For our third live chat we had the pleasure to speak to Ian Strudwick, technical manager of Shirley Technologies in Manchester. This is a collection of laboratories involved in independent testing on textiles and polymers using standardised washing tests. Ian is therefore the perfect person to answer all our washing machine related question, and we haven’t missed our chance to pick his brains in what was a very fascinating and in depth chat.
Below you’ll be able to read the questions asked during our chat with Ian and his answers.
Q: Washing machines used for International Standards cost a minimum of £8000, why is the price so high for these?
A: The £8000 machines are designed to be replicative – every wash identical to the last one, which is crucial for testing. Washing machines from the local Currys/Comet at £200 are comparatively far more variable in terms of mechanics. The thing to perhaps remember is that the £8000 machines are not necessarily designed to replicate real-life machines. They are used only for testing and, whilst they are available to the public, almost never will you see them domestically.
Q: A report stated that domestic machines don’t reach 60 degrees. Do you think that is true?
A: Yes, your Hotpoint, Indesit and the like are the cheapest machines and these are very unlikely to reach an exact 60deg C no matter what the dial on the front might say.
Q: How are you measuring temperature to that kind of accuracy and in a consistent manner? Are there fixed thermocouples or something else?
A: Yes, the control is by means of diodes and fixed K-type thermocouples, which are extremely accurate.
Q: So do all the labs have to co-ordinate machine calibrations and things like that?
A: all labs are accredited by their local ILAC accredited body. In the UK this is UKAS
Q: So how much variation do you think there is in domestic washing machines? How wide is the variation in the temperature they would reach on a supposed 60deg cycle?
A: The simple answer is comparatively a wide difference. A cheap domestic machine running at a dial setting of 60 deg C is probably achieving no more than 55 deg C at best.
Q: So, would nappies be effectively cleaned, given that they are heavily soiled items, at 55 degrees C?
A: The temperature requirement for effective cleaning of an uncoloured cotton nappy is 60 degrees C, any lower and the cleaning will be affected. Perhaps not noticeably, but at a microscopical level there will be a difference. If you want to sanitise the nappy by killing bacteria then you need to rise above 74 degrees C, but this gives other issues. Hospitals sanitise linens at 74 degrees C, but they also use different procedures, so you would never get a truly effective sanitisation using a domestic machine. By truly effective sanitisation I mean so clean that the nappy doesn’t support bacterial growth, but this is far more ‘clean’ than a nappy really has to be.
Q: Most domestic machines go 30/40/60/90 though so hitting 74 just isn’t possible!
A: True, you would have to go up to 90 degrees C, or reduce to 60 degrees C and load the machine with chemicals. Complete sanitisation can only ever realistically happen in a laboratory situation. Washing at 60 degrees C with effective detergents is practically achievable and will give a perfect serviceable nappy for future use.
Q: So does that mean laundry sanitisers don’t really add much benefit?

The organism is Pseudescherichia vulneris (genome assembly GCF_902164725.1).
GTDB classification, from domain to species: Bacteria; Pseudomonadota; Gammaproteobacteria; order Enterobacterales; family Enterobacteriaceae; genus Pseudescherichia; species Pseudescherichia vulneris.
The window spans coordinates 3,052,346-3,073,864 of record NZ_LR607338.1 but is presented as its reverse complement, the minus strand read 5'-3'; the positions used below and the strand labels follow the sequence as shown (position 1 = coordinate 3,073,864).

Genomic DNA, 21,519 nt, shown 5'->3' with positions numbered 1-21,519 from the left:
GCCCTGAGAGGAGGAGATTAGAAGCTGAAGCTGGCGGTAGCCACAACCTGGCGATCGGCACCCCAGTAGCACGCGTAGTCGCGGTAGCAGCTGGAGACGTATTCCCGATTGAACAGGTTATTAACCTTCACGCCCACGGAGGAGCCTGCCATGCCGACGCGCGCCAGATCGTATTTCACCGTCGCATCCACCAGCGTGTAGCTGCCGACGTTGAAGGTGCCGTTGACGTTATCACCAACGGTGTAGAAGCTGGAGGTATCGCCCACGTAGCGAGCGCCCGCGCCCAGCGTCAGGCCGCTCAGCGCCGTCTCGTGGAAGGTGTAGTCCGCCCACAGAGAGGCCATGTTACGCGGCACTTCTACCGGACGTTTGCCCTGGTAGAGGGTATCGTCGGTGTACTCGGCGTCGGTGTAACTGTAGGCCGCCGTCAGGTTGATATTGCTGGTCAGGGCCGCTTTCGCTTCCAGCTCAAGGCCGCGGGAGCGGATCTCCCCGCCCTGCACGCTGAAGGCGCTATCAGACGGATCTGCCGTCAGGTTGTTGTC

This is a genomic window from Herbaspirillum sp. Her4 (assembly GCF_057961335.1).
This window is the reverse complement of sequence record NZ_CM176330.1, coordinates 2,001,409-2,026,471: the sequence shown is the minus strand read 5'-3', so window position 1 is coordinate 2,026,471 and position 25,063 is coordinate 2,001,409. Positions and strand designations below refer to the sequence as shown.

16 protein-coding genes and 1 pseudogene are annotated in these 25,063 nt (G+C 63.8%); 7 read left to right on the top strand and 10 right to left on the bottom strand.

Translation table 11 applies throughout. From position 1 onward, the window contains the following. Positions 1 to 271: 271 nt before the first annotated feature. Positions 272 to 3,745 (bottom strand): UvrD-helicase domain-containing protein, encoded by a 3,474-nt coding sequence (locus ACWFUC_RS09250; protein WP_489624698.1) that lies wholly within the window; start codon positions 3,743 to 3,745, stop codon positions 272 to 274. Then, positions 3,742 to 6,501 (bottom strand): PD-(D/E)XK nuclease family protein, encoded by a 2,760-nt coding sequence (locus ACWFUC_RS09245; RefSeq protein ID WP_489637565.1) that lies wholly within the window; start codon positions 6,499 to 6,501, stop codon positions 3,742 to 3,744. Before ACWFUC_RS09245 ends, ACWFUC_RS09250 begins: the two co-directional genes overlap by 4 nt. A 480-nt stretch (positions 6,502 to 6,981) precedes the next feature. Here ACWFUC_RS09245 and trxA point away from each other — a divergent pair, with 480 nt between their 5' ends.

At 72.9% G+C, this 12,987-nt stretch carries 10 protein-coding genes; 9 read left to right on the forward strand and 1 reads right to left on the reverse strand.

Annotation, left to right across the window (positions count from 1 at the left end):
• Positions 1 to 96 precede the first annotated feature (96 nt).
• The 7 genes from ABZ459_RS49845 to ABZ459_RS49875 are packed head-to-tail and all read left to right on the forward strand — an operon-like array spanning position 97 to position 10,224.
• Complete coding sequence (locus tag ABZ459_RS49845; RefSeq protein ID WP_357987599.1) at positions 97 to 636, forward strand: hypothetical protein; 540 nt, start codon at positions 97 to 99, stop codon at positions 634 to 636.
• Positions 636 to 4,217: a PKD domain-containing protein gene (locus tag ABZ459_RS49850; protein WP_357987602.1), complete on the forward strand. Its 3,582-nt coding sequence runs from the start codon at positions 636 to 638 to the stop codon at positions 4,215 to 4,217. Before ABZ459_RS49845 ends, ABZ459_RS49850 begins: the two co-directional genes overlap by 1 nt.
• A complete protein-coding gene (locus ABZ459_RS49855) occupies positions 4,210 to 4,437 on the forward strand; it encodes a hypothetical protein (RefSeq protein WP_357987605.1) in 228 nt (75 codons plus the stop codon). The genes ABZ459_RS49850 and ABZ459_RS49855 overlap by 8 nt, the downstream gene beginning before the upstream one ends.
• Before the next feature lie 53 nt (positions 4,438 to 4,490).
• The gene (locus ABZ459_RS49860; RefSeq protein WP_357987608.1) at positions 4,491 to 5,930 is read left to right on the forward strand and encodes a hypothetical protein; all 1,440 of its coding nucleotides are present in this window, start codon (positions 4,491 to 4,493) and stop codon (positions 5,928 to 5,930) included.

A: Laundry sanitisers have a slight benefit but at low temperatures it is negligible. Use of these (and the whole 30 deg C washing issue) is really just marketing by the manufacturers
Q: Most people, in my experience, have a range of cloth nappies made up of different fabric types which they wash together in their ‘nappy wash’. Do bamboo nappies, cotton nappies and microfibre nappies need to be treated differently or can they all go through the same type of washing cycle? I have read that some manufacturers suggest that biological detergent ‘eats’ the bamboo fibres which results in balding of the nappies.
A: Practically, I’m sure that all nappies go through the same cycle, just to make it easier for the householder. The ‘lab’ answer would be that all nappy types should probably be treated differently because of their different composition. For example a microfibre nappy won’t be affected by enzymes, optical brighteners, acids etc, whereas a cotton nappy will. The cotton nappies will not so much immediately fall apart but over time the degradation will become obvious.
Q: So for all round advice would you suggest that non bio would be a better choice for nappies in terms of getting them clean and keeping them in good condition – assuming most people use them for 2-3 years on one child and would like to use them again on another child?
A: In terms of detergent, bio detergents give better stain removal because of the way they react with the stain by ‘eating it away’. However, these can lead to detergent build-up which can give skin rash issues. Non-bio detergents react a different way, using chemistry in association with the heat, moisture and agitation in washing to release the stain into the liquor and hold it there.
Q: So detergent build-up isn’t completely a myth? It does happen?
A: Detergent build-up certainly can happen, it’s not a myth. However it can easily be avoided with simple steps and it really comes down to common sense. Every time a nappy (or any other garment) is washed, it builds up a small amount of detergent that beds into the structure and reacts with the fibres. Over time this build-up can get so severe that it leads to odour formation and loss of absorption. The solution is to give the nappy a treatment in excess of normal: on occasions, perhaps once a month, wash the nappies using a higher temperature than normal, say 60 deg C. As well as doing this, take steps to make sure that you are not repeating the detergent build up. Firstly run the machine empty but with normal detergent, to clean out the pipes. Products such as Calgon can also help at this step. Then do three rinses of the machine at the same high temperature but with no detergent, to rinse out the residual chemicals. When you have a nicely clean, rinsed-out machine, wash the nappies at the same high temperature but without detergent. This loosens, dissolves and holds the built up detergent which is flushed away. It’s probably best to wash the nappies three successive times without detergent just to make sure the cleaning process is effective.